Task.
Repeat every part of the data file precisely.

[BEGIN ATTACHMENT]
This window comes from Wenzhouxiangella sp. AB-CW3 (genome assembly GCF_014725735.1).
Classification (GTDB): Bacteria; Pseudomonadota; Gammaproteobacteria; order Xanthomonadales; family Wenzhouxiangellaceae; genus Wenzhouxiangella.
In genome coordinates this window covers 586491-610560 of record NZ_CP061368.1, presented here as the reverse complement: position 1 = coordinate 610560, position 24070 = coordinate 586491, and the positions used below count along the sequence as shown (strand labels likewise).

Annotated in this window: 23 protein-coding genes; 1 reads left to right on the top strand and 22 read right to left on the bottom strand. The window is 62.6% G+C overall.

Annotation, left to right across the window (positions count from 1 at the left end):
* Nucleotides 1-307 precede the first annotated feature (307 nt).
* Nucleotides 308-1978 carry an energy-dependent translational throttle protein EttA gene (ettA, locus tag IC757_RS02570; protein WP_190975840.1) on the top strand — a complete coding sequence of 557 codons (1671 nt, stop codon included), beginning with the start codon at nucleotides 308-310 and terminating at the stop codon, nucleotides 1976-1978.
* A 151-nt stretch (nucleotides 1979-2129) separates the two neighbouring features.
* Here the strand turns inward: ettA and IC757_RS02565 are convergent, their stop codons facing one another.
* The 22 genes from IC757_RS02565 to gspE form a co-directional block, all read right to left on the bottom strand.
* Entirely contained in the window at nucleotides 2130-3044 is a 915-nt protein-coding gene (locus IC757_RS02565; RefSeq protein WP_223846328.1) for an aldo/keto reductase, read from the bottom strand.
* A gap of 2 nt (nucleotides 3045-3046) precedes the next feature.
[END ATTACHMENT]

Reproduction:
This window comes from Wenzhouxiangella sp. AB-CW3 (genome assembly GCF_014725735.1).
Classification (GTDB): Bacteria; Pseudomonadota; Gammaproteobacteria; order Xanthomonadales; family Wenzhouxiangellaceae; genus Wenzhouxiangella.
In genome coordinates this window covers 586491-610560 of record NZ_CP061368.1, presented here as the reverse complement: position 1 = coordinate 610560, position 24070 = coordinate 586491, and the positions used below count along the sequence as shown (strand labels likewise).

Annotated in this window: 23 protein-coding genes; 1 reads left to right on the top strand and 22 read right to left on the bottom strand. The window is 62.6% G+C overall.

Annotation, left to right across the window (positions count from 1 at the left end):
* Nucleotides 1-307 precede the first annotated feature (307 nt).
* Nucleotides 308-1978 carry an energy-dependent translational throttle protein EttA gene (ettA, locus tag IC757_RS02570; protein WP_190975840.1) on the top strand — a complete coding sequence of 557 codons (1671 nt, stop codon included), beginning with the start codon at nucleotides 308-310 and terminating at the stop codon, nucleotides 1976-1978.
* A 151-nt stretch (nucleotides 1979-2129) separates the two neighbouring features.
* Here the strand turns inward: ettA and IC757_RS02565 are convergent, their stop codons facing one another.
* The 22 genes from IC757_RS02565 to gspE form a co-directional block, all read right to left on the bottom strand.
* Entirely contained in the window at nucleotides 2130-3044 is a 915-nt protein-coding gene (locus IC757_RS02565; RefSeq protein WP_223846328.1) for an aldo/keto reductase, read from the bottom strand.
* A gap of 2 nt (nucleotides 3045-3046) precedes the next feature.